Vision of the future in UAE construction

Dubai-based Ducon Industries’ Mohammed Al Farhan may have lost his ability to haggle during his extended stint in the United Kingdom, but he took a lot away from his experience of living in the country.

And for someone whose doctorate was in block factory management, this inevitably brought him into contact with British builders’ merchants – distributors of common lines of building materials including blocks, paving, sand and cement, sold either directly to building companies or to individual tradesmen.

Although there clearly are already successful builders’ merchants in the region (Rizwan Sajan’s Danube Group being among the most high-profile examples), Mr Al Farhan thinks there is room for more, with many contractors still dealing directly with individual manufacturers.

“I think builders’ merchants are something that has to come into this market.

“Many of the things we learnt in the UK, we come back here and we don’t find it. So we say, ‘OK, the market is moving in this direction.’ It’s like looking into the future.”

His firm has set up a programme, Ducon Authorised Dealerships, where it will work directly with individuals who want to set up franchised dealerships, offering them a standard contract, providing marketing support, sorting invoices and arranging delivery.

“We’re just trying to push further ahead,” he says. “We will work together with them, empower them, give them brand credibility and allow them to grow their own merchants.”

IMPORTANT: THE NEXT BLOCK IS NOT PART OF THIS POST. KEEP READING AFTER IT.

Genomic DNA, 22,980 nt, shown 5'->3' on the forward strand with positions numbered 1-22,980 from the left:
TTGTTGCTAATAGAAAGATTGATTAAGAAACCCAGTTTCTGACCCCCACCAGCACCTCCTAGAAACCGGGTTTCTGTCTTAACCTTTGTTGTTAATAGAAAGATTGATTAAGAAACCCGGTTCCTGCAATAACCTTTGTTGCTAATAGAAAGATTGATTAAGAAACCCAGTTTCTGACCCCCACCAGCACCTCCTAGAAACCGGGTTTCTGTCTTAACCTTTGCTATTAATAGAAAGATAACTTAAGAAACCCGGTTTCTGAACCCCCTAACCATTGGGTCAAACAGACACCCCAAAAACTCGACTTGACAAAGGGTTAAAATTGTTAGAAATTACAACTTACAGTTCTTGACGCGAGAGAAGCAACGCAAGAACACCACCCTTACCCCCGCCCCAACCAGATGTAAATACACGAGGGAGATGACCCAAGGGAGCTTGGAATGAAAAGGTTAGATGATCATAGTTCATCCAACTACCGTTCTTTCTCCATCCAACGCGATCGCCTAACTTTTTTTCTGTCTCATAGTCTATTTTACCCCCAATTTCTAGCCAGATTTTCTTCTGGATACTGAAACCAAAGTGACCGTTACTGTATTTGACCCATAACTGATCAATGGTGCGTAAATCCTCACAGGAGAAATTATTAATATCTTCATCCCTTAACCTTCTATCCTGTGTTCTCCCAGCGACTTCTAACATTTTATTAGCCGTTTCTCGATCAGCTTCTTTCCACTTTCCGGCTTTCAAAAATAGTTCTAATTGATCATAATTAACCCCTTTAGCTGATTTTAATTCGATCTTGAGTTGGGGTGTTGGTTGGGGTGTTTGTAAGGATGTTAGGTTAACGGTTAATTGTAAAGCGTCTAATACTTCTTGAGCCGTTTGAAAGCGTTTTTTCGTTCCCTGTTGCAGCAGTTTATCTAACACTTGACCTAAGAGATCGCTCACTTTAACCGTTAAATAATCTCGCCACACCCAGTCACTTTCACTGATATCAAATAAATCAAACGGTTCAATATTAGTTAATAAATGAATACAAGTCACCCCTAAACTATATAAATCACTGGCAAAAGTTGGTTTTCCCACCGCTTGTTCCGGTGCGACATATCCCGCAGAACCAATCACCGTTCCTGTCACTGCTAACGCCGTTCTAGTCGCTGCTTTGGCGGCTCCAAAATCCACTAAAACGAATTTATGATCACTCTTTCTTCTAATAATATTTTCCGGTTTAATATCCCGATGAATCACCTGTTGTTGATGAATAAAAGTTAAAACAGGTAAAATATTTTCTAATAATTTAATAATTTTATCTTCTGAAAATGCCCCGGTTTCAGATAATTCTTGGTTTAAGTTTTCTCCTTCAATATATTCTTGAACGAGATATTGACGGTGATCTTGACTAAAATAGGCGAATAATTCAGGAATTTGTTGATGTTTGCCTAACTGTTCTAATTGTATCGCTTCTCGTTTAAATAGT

Currently, Ducon is providing its dealers with blocks, cement and a substantial range of paving, but Mr Al Farhan is keen to extend the product ranges offered in the future.

He says Ducon is currently working with 14 merchants – all of whom are “homegrown” businesses.

“Many of them did not exist when we started and I think in a few years they will become substantial businesses on their own.”

According the UK’s Builders’ Merchants Federation, a trade association, British builders merchants’ sales increased by 5.2 per cent year-on-year in 2016, to £5.44 billion (Dh24.41bn).

Sales increased by 5.5 per cent in the final quarter as warmer, drier British weather than the previous year allowed for more landscaping and external building work to be completed.

While Ducon says it is in a good place at the moment regarding its own performance, the UAE weather is unlikely to produce such sales variables.

mfahy@thenational.ae

Follow The National’s Business section on Twitter